This post has nothing to do with books, writing or publishing. It is of a personal nature, but one which many of you reading this I'm sure will feel an undeniable connection with. And if there hasn't been some special dog who graced your life and enriched it, perhaps it was a cat or a horse or some other furred, feathered or scaled creature.

The picture above is the Australian Shepherd, Eagle Creek's Prima Donna DNA-CP, OA, NAJ, RV-O/OAC-V, JV-O/OJC-V, GV-N/NGC-V, ASCA Hall of Fame Dam #292

The alphabet soup after her fancy registered name basically means she was fast and loved to jump and climb on things - and that she had a few kids who took after her in that department.

Her name really should read: Domino - Loyal, Brave, Devoted and My Hero.

And her story goes something like this:

Almost 14 years ago I got a phone call. It was Domino's breeder. She asked me if I wanted her and told me if I didn't take her, she was going to have to 'blue juice' her. That's breeder-speak for 'euthanize'. We owned Domino's sire, Drum, who back in the day was a multiple Best of Breed winner in the showring and an all-around versatile dog. Nervously, I asked why - because when someone says they're going to put a dog to sleep, you figure it's got to be for serious reasons. "She's dog aggressive. She beat the crap out of her litter sister, and blah, blah, blah..."

My first thought was of my two young children. Did I really want to bring a dog in the house that had aggressive tendencies? I should've said 'no', but I have this inexplicable sense of intuition and on that occasion, I blurted out, "Yes, when can I get her?"

You see, one thing I've learned in over 20 years of being a dog breeder, is that sometimes what an owner tells you about a dog and what is really true about that dog are not necessarily one and the same. The breeder had decided to keep two females and a male from the litter because she couldn't make up her mind who to pick. We had warned her this was a bad idea. Littermates will always establish a pecking order. Sometimes this shakes out quietly; sometimes the fur flies. Especially when said pack is unsupervised by humans. Which was the case in this instance.

When Domino came to our home, she growled once at my husband, was promptly picked up by the ruff and given a stern talking-to, then she went limp as a dishrag. She was smart enough to know she wasn't boss here.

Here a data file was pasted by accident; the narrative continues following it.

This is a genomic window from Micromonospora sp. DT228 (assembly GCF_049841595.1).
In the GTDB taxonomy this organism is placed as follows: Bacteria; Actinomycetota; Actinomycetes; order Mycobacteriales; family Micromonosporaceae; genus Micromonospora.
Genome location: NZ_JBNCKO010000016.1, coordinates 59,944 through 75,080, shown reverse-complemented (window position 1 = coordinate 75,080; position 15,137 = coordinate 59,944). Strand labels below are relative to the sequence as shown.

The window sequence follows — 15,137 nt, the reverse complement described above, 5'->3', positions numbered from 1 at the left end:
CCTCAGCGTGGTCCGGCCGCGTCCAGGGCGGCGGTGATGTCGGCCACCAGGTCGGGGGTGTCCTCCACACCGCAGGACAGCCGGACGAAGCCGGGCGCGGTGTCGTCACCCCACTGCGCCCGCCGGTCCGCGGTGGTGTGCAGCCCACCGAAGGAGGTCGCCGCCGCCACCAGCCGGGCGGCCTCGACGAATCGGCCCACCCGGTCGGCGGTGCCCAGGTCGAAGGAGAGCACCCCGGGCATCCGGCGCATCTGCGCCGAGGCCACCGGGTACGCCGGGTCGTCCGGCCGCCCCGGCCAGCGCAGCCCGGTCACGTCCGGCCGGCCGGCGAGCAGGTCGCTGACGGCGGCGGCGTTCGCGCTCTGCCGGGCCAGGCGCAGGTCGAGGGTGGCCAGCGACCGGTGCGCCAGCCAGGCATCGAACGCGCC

Gradually, I began to trust her. She never once provoked another dog - either her kennel buddies or strange dogs in public. Not only was she not dog aggressive, but she was an absolute mush when it came to children. She cleaned up the crackers they dropped on the floor, yet never stole from their hands or off their plates. She went to nursery school, where I spoke to 4-year olds about how to behave around dogs and fourteen of them took turns dragging her up and down the hallway on leash, tugging her hair and crushing her in bear hugs. She alerted us when strangers came to the house and made a fierce racket to warn them they were on her territory, yet the moment she sensed we accepted them, she let her guard down and begged their attention with dark, intelligent eyes.

At some point I noticed she had a penchant for jumping UP on things. Crates, trashcans, tables and even cars. So I took her to agility class and that is where she found her joy in life. Running agility with her was a bit like driving a Porsche on the Autobahn. That smooth, that effortless, that fast and free. I could actually run the course without saying a word to her. All I had to do was point at an obstacle, turn my shoulders or slow down and she responded.

What I will remember of her is not her titles or her children's titles. It is that in return for me saving her life, she also saved mine.

I rarely speak of this. It's not a day I like to remember, but on this occasion I will. We'd had another dog who, to put it kindly, had a few loose screws. He could be friendly and smart one moment, and reactive and sharp the next. He hated another of our dogs, Pirate. Loathed him. Pirate could've cared less, but Pirate was also not going to let another dog beat up on him. One day, this dog slipped past me into the yard with Pirate. I tried to call Pirate in, but he was afraid to turn his back. When I went into the yard, the fight had already started. And it was an ugly, nasty, to-the-bitter-end kind of fight. I stupidly grabbed the other dog by the scruff, intending to hoist him in the air and literally throw him over the fence. But he whipped around, clamped his jaws down on my arm and would not let go. In his rage, he no longer knew me.